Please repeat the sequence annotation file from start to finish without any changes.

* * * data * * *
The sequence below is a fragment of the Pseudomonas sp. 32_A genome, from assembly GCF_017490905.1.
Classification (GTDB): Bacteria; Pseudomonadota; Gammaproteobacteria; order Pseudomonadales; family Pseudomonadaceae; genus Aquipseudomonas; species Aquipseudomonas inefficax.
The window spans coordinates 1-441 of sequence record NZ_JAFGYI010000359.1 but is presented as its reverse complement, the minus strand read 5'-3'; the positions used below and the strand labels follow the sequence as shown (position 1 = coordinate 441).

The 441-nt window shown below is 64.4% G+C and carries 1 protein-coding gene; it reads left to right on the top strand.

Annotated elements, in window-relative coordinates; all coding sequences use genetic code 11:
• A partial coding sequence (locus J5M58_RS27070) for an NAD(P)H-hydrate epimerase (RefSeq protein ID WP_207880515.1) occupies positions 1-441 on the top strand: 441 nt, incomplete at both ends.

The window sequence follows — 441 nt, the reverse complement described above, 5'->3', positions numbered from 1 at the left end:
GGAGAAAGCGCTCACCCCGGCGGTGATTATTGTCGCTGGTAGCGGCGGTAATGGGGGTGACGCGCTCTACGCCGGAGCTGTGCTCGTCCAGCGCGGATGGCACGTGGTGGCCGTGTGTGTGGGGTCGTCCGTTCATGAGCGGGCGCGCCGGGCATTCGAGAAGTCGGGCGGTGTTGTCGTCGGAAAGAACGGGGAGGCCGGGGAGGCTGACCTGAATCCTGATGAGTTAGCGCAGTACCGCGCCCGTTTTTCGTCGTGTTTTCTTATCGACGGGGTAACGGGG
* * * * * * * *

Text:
The sequence below is a fragment of the Pseudomonas sp. 32_A genome, from assembly GCF_017490905.1.
Classification (GTDB): Bacteria; Pseudomonadota; Gammaproteobacteria; order Pseudomonadales; family Pseudomonadaceae; genus Aquipseudomonas; species Aquipseudomonas inefficax.
The window spans coordinates 1-441 of sequence record NZ_JAFGYI010000359.1 but is presented as its reverse complement, the minus strand read 5'-3'; the positions used below and the strand labels follow the sequence as shown (position 1 = coordinate 441).

The 441-nt window shown below is 64.4% G+C and carries 1 protein-coding gene; it reads left to right on the top strand.

Annotated elements, in window-relative coordinates; all coding sequences use genetic code 11:
• A partial coding sequence (locus J5M58_RS27070) for an NAD(P)H-hydrate epimerase (RefSeq protein ID WP_207880515.1) occupies positions 1-441 on the top strand: 441 nt, incomplete at both ends.

The window sequence follows — 441 nt, the reverse complement described above, 5'->3', positions numbered from 1 at the left end:
GGAGAAAGCGCTCACCCCGGCGGTGATTATTGTCGCTGGTAGCGGCGGTAATGGGGGTGACGCGCTCTACGCCGGAGCTGTGCTCGTCCAGCGCGGATGGCACGTGGTGGCCGTGTGTGTGGGGTCGTCCGTTCATGAGCGGGCGCGCCGGGCATTCGAGAAGTCGGGCGGTGTTGTCGTCGGAAAGAACGGGGAGGCCGGGGAGGCTGACCTGAATCCTGATGAGTTAGCGCAGTACCGCGCCCGTTTTTCGTCGTGTTTTCTTATCGACGGGGTAACGGGG